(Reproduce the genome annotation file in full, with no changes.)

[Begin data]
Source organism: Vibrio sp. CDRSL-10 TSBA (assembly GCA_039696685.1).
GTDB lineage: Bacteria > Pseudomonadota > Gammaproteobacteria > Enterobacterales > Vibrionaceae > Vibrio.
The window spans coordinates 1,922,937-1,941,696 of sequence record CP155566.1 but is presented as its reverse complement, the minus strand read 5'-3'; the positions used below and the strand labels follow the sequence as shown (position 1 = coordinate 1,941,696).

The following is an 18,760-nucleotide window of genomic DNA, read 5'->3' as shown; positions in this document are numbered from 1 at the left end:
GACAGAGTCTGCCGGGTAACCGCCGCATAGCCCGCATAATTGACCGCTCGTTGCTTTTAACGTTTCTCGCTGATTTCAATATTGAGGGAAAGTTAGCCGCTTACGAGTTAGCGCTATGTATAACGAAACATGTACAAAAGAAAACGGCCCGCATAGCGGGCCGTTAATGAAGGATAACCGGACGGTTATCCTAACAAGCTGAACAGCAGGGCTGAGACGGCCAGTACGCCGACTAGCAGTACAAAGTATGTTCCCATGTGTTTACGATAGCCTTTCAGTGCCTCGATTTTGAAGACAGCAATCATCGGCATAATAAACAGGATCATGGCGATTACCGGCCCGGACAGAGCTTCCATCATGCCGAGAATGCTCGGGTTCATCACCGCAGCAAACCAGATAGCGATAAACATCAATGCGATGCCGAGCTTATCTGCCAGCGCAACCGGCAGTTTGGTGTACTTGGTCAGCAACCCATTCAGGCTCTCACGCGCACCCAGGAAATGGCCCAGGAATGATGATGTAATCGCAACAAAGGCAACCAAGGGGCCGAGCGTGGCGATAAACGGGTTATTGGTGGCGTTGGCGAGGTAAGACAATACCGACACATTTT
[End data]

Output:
Source organism: Vibrio sp. CDRSL-10 TSBA (assembly GCA_039696685.1).
GTDB lineage: Bacteria > Pseudomonadota > Gammaproteobacteria > Enterobacterales > Vibrionaceae > Vibrio.
The window spans coordinates 1,922,937-1,941,696 of sequence record CP155566.1 but is presented as its reverse complement, the minus strand read 5'-3'; the positions used below and the strand labels follow the sequence as shown (position 1 = coordinate 1,941,696).

The following is an 18,760-nucleotide window of genomic DNA, read 5'->3' as shown; positions in this document are numbered from 1 at the left end:
GACAGAGTCTGCCGGGTAACCGCCGCATAGCCCGCATAATTGACCGCTCGTTGCTTTTAACGTTTCTCGCTGATTTCAATATTGAGGGAAAGTTAGCCGCTTACGAGTTAGCGCTATGTATAACGAAACATGTACAAAAGAAAACGGCCCGCATAGCGGGCCGTTAATGAAGGATAACCGGACGGTTATCCTAACAAGCTGAACAGCAGGGCTGAGACGGCCAGTACGCCGACTAGCAGTACAAAGTATGTTCCCATGTGTTTACGATAGCCTTTCAGTGCCTCGATTTTGAAGACAGCAATCATCGGCATAATAAACAGGATCATGGCGATTACCGGCCCGGACAGAGCTTCCATCATGCCGAGAATGCTCGGGTTCATCACCGCAGCAAACCAGATAGCGATAAACATCAATGCGATGCCGAGCTTATCTGCCAGCGCAACCGGCAGTTTGGTGTACTTGGTCAGCAACCCATTCAGGCTCTCACGCGCACCCAGGAAATGGCCCAGGAATGATGATGTAATCGCAACAAAGGCAACCAAGGGGCCGAGCGTGGCGATAAACGGGTTATTGGTGGCGTTGGCGAGGTAAGACAATACCGACACATTTT